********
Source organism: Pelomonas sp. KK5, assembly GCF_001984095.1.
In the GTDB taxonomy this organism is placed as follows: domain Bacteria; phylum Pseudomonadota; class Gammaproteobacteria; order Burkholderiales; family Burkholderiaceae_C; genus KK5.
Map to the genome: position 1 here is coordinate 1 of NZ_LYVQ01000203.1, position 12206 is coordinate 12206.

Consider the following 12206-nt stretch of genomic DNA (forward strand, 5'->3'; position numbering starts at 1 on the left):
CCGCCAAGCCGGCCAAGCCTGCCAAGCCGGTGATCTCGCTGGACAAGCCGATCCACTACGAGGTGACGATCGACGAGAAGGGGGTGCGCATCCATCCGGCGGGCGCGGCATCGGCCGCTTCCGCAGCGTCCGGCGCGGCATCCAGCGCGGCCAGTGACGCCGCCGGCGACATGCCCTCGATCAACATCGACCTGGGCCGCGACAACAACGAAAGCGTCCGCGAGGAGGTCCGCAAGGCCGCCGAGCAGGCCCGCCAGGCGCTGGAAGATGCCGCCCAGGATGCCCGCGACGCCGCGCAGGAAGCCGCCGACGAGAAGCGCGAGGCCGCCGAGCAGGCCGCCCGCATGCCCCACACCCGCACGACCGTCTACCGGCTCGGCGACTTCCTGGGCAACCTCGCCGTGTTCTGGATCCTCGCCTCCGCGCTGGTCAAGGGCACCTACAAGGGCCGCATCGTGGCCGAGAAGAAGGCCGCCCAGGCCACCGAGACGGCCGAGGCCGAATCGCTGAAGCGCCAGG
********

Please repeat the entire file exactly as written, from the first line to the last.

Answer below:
Source organism: Pelomonas sp. KK5, assembly GCF_001984095.1.
In the GTDB taxonomy this organism is placed as follows: domain Bacteria; phylum Pseudomonadota; class Gammaproteobacteria; order Burkholderiales; family Burkholderiaceae_C; genus KK5.
Map to the genome: position 1 here is coordinate 1 of NZ_LYVQ01000203.1, position 12206 is coordinate 12206.

Consider the following 12206-nt stretch of genomic DNA (forward strand, 5'->3'; position numbering starts at 1 on the left):
CCGCCAAGCCGGCCAAGCCTGCCAAGCCGGTGATCTCGCTGGACAAGCCGATCCACTACGAGGTGACGATCGACGAGAAGGGGGTGCGCATCCATCCGGCGGGCGCGGCATCGGCCGCTTCCGCAGCGTCCGGCGCGGCATCCAGCGCGGCCAGTGACGCCGCCGGCGACATGCCCTCGATCAACATCGACCTGGGCCGCGACAACAACGAAAGCGTCCGCGAGGAGGTCCGCAAGGCCGCCGAGCAGGCCCGCCAGGCGCTGGAAGATGCCGCCCAGGATGCCCGCGACGCCGCGCAGGAAGCCGCCGACGAGAAGCGCGAGGCCGCCGAGCAGGCCGCCCGCATGCCCCACACCCGCACGACCGTCTACCGGCTCGGCGACTTCCTGGGCAACCTCGCCGTGTTCTGGATCCTCGCCTCCGCGCTGGTCAAGGGCACCTACAAGGGCCGCATCGTGGCCGAGAAGAAGGCCGCCCAGGCCACCGAGACGGCCGAGGCCGAATCGCTGAAGCGCCAGG